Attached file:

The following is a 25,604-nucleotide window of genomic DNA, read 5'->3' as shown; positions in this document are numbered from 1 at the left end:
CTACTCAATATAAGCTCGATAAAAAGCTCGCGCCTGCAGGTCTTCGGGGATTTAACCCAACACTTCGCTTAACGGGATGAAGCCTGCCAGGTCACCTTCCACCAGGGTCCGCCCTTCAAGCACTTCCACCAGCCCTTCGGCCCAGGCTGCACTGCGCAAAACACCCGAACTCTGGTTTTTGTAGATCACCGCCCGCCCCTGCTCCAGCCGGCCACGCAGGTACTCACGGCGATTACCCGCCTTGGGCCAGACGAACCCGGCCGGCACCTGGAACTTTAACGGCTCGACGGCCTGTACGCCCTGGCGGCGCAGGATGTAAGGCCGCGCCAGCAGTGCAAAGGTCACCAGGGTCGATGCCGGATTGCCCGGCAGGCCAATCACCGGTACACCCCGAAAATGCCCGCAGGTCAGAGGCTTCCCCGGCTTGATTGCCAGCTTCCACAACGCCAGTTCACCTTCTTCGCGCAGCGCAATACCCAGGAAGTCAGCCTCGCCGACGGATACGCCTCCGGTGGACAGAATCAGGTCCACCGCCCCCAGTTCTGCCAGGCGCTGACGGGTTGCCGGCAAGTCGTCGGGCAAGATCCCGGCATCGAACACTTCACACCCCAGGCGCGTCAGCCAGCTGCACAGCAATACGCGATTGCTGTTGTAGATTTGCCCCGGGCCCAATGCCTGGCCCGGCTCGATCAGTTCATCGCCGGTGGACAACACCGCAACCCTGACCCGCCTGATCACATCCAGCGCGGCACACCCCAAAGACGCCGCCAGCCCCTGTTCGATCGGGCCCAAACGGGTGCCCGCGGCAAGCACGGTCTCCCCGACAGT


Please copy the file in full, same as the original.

The following is a 25,604-nucleotide window of genomic DNA, read 5'->3' as shown; positions in this document are numbered from 1 at the left end:
CTACTCAATATAAGCTCGATAAAAAGCTCGCGCCTGCAGGTCTTCGGGGATTTAACCCAACACTTCGCTTAACGGGATGAAGCCTGCCAGGTCACCTTCCACCAGGGTCCGCCCTTCAAGCACTTCCACCAGCCCTTCGGCCCAGGCTGCACTGCGCAAAACACCCGAACTCTGGTTTTTGTAGATCACCGCCCGCCCCTGCTCCAGCCGGCCACGCAGGTACTCACGGCGATTACCCGCCTTGGGCCAGACGAACCCGGCCGGCACCTGGAACTTTAACGGCTCGACGGCCTGTACGCCCTGGCGGCGCAGGATGTAAGGCCGCGCCAGCAGTGCAAAGGTCACCAGGGTCGATGCCGGATTGCCCGGCAGGCCAATCACCGGTACACCCCGAAAATGCCCGCAGGTCAGAGGCTTCCCCGGCTTGATTGCCAGCTTCCACAACGCCAGTTCACCTTCTTCGCGCAGCGCAATACCCAGGAAGTCAGCCTCGCCGACGGATACGCCTCCGGTGGACAGAATCAGGTCCACCGCCCCCAGTTCTGCCAGGCGCTGACGGGTTGCCGGCAAGTCGTCGGGCAAGATCCCGGCATCGAACACTTCACACCCCAGGCGCGTCAGCCAGCTGCACAGCAATACGCGATTGCTGTTGTAGATTTGCCCCGGGCCCAATGCCTGGCCCGGCTCGATCAGTTCATCGCCGGTGGACAACACCGCAACCCTGACCCGCCTGATCACATCCAGCGCGGCACACCCCAAAGACGCCGCCAGCCCCTGTTCGATCGGGCCCAAACGGGTGCCCGCGGCAAGCACGGTCTCCCCGACAGT